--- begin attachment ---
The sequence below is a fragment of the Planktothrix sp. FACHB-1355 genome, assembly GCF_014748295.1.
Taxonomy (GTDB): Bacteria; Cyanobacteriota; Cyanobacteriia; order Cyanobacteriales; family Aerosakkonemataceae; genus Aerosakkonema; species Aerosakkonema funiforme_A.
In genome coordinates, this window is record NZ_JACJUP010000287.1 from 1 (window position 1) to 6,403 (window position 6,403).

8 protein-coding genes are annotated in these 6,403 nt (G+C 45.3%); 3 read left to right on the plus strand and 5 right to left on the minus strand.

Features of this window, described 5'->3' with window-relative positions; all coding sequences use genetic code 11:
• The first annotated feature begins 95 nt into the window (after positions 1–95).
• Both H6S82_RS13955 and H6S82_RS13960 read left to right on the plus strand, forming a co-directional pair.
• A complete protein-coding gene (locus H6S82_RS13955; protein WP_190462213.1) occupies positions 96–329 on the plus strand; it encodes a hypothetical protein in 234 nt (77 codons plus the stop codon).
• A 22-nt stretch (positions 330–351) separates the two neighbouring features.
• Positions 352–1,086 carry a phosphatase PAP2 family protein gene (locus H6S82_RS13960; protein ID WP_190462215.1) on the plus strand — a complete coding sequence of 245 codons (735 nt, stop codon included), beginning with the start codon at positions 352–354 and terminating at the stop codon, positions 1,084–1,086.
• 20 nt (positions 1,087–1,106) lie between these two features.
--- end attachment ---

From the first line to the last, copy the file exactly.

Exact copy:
The sequence below is a fragment of the Planktothrix sp. FACHB-1355 genome, assembly GCF_014748295.1.
Taxonomy (GTDB): Bacteria; Cyanobacteriota; Cyanobacteriia; order Cyanobacteriales; family Aerosakkonemataceae; genus Aerosakkonema; species Aerosakkonema funiforme_A.
In genome coordinates, this window is record NZ_JACJUP010000287.1 from 1 (window position 1) to 6,403 (window position 6,403).

8 protein-coding genes are annotated in these 6,403 nt (G+C 45.3%); 3 read left to right on the plus strand and 5 right to left on the minus strand.

Features of this window, described 5'->3' with window-relative positions; all coding sequences use genetic code 11:
• The first annotated feature begins 95 nt into the window (after positions 1–95).
• Both H6S82_RS13955 and H6S82_RS13960 read left to right on the plus strand, forming a co-directional pair.
• A complete protein-coding gene (locus H6S82_RS13955; protein WP_190462213.1) occupies positions 96–329 on the plus strand; it encodes a hypothetical protein in 234 nt (77 codons plus the stop codon).
• A 22-nt stretch (positions 330–351) separates the two neighbouring features.
• Positions 352–1,086 carry a phosphatase PAP2 family protein gene (locus H6S82_RS13960; protein ID WP_190462215.1) on the plus strand — a complete coding sequence of 245 codons (735 nt, stop codon included), beginning with the start codon at positions 352–354 and terminating at the stop codon, positions 1,084–1,086.
• 20 nt (positions 1,087–1,106) lie between these two features.